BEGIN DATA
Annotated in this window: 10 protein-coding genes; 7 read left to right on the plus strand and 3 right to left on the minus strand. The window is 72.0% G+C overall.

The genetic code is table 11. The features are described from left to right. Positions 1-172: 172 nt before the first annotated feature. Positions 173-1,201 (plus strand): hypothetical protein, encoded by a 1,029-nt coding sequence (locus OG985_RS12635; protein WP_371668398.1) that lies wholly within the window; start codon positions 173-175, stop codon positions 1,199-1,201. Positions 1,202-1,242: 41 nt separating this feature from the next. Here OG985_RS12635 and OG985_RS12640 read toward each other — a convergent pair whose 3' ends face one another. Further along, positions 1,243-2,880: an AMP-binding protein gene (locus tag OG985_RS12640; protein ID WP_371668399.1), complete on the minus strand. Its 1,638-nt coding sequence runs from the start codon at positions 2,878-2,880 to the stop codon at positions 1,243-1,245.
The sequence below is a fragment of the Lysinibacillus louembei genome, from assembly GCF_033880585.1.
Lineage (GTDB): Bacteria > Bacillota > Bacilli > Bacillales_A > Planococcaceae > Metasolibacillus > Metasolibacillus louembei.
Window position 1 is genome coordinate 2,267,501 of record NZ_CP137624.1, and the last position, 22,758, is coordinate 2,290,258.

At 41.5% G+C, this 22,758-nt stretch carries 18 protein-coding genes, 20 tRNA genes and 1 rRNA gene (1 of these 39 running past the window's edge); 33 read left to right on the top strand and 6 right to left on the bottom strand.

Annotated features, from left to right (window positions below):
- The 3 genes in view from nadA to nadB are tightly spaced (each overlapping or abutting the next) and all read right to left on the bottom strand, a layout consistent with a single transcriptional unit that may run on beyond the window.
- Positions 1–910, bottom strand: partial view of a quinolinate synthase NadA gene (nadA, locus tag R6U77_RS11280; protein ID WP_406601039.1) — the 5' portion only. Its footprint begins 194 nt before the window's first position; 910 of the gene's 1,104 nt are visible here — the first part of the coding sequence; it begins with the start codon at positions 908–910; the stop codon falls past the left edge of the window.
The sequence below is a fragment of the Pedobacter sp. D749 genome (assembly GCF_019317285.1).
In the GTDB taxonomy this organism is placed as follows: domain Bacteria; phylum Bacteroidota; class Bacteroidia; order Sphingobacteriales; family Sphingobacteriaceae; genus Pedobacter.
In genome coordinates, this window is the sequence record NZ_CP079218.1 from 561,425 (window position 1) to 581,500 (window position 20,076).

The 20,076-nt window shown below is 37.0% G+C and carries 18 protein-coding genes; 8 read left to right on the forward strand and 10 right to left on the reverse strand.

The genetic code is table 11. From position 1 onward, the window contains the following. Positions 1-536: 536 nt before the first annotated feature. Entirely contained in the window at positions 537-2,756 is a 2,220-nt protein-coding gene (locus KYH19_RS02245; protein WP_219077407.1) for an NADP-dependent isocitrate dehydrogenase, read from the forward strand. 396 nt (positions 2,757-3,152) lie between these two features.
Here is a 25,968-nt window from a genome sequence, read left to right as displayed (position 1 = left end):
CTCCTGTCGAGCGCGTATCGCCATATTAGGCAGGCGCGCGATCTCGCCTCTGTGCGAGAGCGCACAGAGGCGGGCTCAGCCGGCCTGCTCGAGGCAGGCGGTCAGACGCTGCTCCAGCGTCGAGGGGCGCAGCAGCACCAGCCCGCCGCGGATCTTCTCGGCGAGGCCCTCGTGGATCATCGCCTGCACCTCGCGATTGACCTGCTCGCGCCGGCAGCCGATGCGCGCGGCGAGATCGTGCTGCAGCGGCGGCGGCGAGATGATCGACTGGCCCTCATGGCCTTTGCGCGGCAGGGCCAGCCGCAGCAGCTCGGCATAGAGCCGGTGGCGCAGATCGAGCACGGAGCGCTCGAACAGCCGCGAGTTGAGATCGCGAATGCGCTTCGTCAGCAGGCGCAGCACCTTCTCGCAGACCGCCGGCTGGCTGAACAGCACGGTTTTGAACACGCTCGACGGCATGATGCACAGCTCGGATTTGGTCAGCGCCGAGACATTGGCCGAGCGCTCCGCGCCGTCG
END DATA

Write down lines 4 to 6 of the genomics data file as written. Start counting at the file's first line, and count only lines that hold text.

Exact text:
Lineage (GTDB): Bacteria > Bacillota > Bacilli > Bacillales_A > Planococcaceae > Metasolibacillus > Metasolibacillus louembei.
Window position 1 is genome coordinate 2,267,501 of record NZ_CP137624.1, and the last position, 22,758, is coordinate 2,290,258.

At 41.5% G+C, this 22,758-nt stretch carries 18 protein-coding genes, 20 tRNA genes and 1 rRNA gene (1 of these 39 running past the window's edge); 33 read left to right on the top strand and 6 right to left on the bottom strand.